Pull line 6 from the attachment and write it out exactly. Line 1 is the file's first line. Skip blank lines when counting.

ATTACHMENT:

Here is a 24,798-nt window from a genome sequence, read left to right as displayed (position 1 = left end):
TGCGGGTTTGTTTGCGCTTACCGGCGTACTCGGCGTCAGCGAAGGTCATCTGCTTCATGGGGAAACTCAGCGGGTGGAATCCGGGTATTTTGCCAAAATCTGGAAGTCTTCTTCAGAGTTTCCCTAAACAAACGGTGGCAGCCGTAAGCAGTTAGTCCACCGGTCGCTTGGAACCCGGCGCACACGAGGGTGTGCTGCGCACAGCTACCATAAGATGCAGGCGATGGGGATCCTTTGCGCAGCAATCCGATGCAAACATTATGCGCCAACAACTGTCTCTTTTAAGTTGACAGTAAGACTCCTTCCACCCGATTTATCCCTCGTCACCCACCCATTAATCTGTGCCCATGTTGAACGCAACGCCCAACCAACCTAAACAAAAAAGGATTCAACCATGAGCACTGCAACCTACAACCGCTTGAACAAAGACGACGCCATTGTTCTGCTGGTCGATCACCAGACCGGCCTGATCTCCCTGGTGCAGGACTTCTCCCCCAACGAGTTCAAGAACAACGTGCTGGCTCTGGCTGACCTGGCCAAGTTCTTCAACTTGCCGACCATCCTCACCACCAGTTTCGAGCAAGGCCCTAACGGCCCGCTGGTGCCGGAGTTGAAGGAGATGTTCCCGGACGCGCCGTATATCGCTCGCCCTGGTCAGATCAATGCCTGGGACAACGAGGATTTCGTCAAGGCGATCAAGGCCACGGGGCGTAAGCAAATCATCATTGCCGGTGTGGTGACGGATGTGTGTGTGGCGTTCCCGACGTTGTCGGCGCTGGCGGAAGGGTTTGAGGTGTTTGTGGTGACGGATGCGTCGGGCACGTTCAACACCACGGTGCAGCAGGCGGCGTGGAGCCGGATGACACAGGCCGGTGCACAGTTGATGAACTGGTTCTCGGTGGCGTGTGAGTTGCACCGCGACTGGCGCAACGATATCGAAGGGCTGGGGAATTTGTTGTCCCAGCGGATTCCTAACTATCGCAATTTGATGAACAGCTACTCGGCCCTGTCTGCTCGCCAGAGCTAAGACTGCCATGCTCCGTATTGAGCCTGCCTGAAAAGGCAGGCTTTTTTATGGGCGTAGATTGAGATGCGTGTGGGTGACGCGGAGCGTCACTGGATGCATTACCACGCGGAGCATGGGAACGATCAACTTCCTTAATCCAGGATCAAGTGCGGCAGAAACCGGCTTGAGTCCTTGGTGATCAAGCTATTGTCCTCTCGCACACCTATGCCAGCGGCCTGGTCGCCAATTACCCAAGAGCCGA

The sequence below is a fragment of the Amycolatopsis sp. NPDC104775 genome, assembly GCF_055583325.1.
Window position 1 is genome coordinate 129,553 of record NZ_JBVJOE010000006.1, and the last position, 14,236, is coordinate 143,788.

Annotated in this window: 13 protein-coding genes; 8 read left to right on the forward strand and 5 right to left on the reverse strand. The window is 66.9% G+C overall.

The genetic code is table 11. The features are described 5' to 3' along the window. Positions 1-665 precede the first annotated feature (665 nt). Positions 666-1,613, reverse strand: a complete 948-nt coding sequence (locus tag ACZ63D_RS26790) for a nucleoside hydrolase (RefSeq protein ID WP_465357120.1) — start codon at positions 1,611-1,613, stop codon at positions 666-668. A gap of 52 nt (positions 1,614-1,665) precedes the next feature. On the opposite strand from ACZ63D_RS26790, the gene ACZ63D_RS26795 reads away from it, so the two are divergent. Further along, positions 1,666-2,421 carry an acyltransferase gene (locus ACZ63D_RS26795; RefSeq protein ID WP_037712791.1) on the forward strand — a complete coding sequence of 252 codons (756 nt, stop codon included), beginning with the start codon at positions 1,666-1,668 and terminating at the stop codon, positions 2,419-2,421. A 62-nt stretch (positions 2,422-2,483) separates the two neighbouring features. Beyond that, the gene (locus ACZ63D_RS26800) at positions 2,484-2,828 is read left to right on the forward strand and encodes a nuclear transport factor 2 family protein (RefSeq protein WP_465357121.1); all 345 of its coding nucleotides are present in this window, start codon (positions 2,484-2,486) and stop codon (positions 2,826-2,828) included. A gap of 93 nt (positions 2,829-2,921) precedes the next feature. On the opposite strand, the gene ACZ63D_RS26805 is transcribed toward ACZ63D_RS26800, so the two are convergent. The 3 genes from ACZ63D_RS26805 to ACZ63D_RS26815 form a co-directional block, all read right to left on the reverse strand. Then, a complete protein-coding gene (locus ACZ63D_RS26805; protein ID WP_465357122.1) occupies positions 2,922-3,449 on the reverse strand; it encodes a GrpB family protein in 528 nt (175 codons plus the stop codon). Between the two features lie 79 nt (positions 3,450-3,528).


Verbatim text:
The genetic code is table 11. The features are described 5' to 3' along the window. Positions 1-665 precede the first annotated feature (665 nt). Positions 666-1,613, reverse strand: a complete 948-nt coding sequence (locus tag ACZ63D_RS26790) for a nucleoside hydrolase (RefSeq protein ID WP_465357120.1) — start codon at positions 1,611-1,613, stop codon at positions 666-668. A gap of 52 nt (positions 1,614-1,665) precedes the next feature. On the opposite strand from ACZ63D_RS26790, the gene ACZ63D_RS26795 reads away from it, so the two are divergent. Further along, positions 1,666-2,421 carry an acyltransferase gene (locus ACZ63D_RS26795; RefSeq protein ID WP_037712791.1) on the forward strand — a complete coding sequence of 252 codons (756 nt, stop codon included), beginning with the start codon at positions 1,666-1,668 and terminating at the stop codon, positions 2,419-2,421. A 62-nt stretch (positions 2,422-2,483) separates the two neighbouring features. Beyond that, the gene (locus ACZ63D_RS26800) at positions 2,484-2,828 is read left to right on the forward strand and encodes a nuclear transport factor 2 family protein (RefSeq protein WP_465357121.1); all 345 of its coding nucleotides are present in this window, start codon (positions 2,484-2,486) and stop codon (positions 2,826-2,828) included. A gap of 93 nt (positions 2,829-2,921) precedes the next feature. On the opposite strand, the gene ACZ63D_RS26805 is transcribed toward ACZ63D_RS26800, so the two are convergent. The 3 genes from ACZ63D_RS26805 to ACZ63D_RS26815 form a co-directional block, all read right to left on the reverse strand. Then, a complete protein-coding gene (locus ACZ63D_RS26805; protein ID WP_465357122.1) occupies positions 2,922-3,449 on the reverse strand; it encodes a GrpB family protein in 528 nt (175 codons plus the stop codon). Between the two features lie 79 nt (positions 3,450-3,528).